“Global regulators…have no real sense of what type of contagion effect would occur if Greece were to default,” observes Michael Lewitt in the June 16, 2011, edition of The Credit Strategist. “No doubt they believe it is significant enough that they are willing to do virtually anything humanly possible to prevent this scenario from unfolding.”
Lewitt is demonstrably correct. Since 2007, global bureaucrats have broken any law that has hindered their attempts to ward off our inevitable reckoning. Attempts to prevent a euro eruption have become preposterous. The European Central Bank (ECB) is clearly in extremis.
A week does not go by without the ECB reducing its standards of collateral. The cost is not only its credibility as a central bank, but in the composition of its deteriorating balance sheet.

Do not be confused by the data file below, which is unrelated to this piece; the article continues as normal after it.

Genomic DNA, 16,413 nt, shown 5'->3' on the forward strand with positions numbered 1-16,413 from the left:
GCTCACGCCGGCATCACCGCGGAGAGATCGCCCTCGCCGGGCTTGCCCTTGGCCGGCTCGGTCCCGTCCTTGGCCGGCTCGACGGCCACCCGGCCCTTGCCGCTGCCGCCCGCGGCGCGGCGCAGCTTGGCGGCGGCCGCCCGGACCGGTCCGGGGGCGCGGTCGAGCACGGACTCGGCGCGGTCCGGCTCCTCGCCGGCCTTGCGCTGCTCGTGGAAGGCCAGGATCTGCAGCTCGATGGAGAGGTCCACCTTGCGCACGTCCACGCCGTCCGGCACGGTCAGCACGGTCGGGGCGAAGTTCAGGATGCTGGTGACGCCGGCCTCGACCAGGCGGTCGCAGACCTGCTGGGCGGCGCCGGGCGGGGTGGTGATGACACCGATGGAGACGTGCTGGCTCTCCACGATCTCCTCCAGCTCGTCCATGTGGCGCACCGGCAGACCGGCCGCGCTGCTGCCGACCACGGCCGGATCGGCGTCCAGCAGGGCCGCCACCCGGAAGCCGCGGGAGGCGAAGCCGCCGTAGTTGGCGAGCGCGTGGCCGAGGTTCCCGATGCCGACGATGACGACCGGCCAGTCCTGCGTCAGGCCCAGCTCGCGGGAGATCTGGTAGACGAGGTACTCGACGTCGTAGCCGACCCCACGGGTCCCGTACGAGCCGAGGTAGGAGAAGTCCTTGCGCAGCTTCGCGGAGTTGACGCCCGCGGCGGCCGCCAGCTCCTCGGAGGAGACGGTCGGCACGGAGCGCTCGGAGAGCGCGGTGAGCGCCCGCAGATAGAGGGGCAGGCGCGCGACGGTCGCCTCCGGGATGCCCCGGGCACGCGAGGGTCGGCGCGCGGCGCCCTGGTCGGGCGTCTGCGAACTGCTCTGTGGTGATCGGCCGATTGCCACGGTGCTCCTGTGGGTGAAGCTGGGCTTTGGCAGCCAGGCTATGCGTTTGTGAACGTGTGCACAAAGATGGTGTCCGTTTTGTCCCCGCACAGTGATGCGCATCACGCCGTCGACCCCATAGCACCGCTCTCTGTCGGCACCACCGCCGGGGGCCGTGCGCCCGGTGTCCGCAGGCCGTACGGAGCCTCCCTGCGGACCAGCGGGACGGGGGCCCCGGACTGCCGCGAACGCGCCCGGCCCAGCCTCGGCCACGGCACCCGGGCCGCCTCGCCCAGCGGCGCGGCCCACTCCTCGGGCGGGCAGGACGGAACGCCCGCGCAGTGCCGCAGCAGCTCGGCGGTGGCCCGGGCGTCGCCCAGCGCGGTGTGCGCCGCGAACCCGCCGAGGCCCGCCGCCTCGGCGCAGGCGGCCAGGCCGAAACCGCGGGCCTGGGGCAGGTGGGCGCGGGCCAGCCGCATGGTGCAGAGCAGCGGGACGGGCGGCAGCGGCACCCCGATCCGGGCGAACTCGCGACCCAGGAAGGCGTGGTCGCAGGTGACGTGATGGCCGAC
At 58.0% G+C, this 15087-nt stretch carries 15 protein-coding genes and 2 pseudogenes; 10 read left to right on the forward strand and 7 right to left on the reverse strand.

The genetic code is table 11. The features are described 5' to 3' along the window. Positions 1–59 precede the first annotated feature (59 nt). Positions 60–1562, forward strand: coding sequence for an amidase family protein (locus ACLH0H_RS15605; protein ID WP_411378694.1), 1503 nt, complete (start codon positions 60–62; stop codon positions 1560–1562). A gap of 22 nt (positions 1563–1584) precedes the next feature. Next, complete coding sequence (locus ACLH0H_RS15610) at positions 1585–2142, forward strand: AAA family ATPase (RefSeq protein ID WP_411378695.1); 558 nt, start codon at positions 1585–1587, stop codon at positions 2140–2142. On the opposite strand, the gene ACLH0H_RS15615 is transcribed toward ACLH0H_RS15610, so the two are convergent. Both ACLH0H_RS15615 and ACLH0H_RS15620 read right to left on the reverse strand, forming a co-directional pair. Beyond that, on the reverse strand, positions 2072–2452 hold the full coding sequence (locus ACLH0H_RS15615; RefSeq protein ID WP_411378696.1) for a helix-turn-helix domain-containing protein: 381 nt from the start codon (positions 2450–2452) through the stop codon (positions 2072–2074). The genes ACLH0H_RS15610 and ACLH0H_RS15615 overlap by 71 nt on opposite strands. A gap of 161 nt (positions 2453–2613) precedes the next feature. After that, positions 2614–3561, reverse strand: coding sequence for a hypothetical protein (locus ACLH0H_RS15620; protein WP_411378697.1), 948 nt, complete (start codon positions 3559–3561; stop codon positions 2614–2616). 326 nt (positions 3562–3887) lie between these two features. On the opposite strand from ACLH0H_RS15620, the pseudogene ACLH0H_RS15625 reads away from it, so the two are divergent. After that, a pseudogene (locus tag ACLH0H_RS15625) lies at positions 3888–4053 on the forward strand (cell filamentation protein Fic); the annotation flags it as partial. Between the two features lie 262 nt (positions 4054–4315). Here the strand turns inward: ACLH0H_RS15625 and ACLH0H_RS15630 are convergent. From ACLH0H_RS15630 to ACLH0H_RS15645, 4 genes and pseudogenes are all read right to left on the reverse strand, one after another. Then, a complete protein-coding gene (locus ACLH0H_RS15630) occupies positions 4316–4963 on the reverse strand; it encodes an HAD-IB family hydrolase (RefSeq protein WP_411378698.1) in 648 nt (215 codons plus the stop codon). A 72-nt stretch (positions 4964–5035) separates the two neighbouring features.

To make matters worse, Greece is the smallest economy among the impoverished PIIGS: Portugal, Ireland, Italy, Greece, and Spain. Since others will probably follow Greece, the current impasse is all the more discouraging. The Greek government cannot meet its July interest payment obligations to banks, central and commercial. It can no longer borrow from banks or in the bond markets. (This is also true for Ireland and Portugal, and possibly others.)
The Greek government has bills and salaries to pay. The ECB is doing its all to avoid default. This presents a dilemma: the further it goes in preventing (in fact: forestalling) a default by the Greek government, the more it compromises its legitimacy by breaking its own rules and ruining its balance sheet. A credit-sensitive bystander would say the ECB’s legitimacy and balance sheet are cases of the emperor wearing no clothes but conventional opinion being afraid to state the obvious.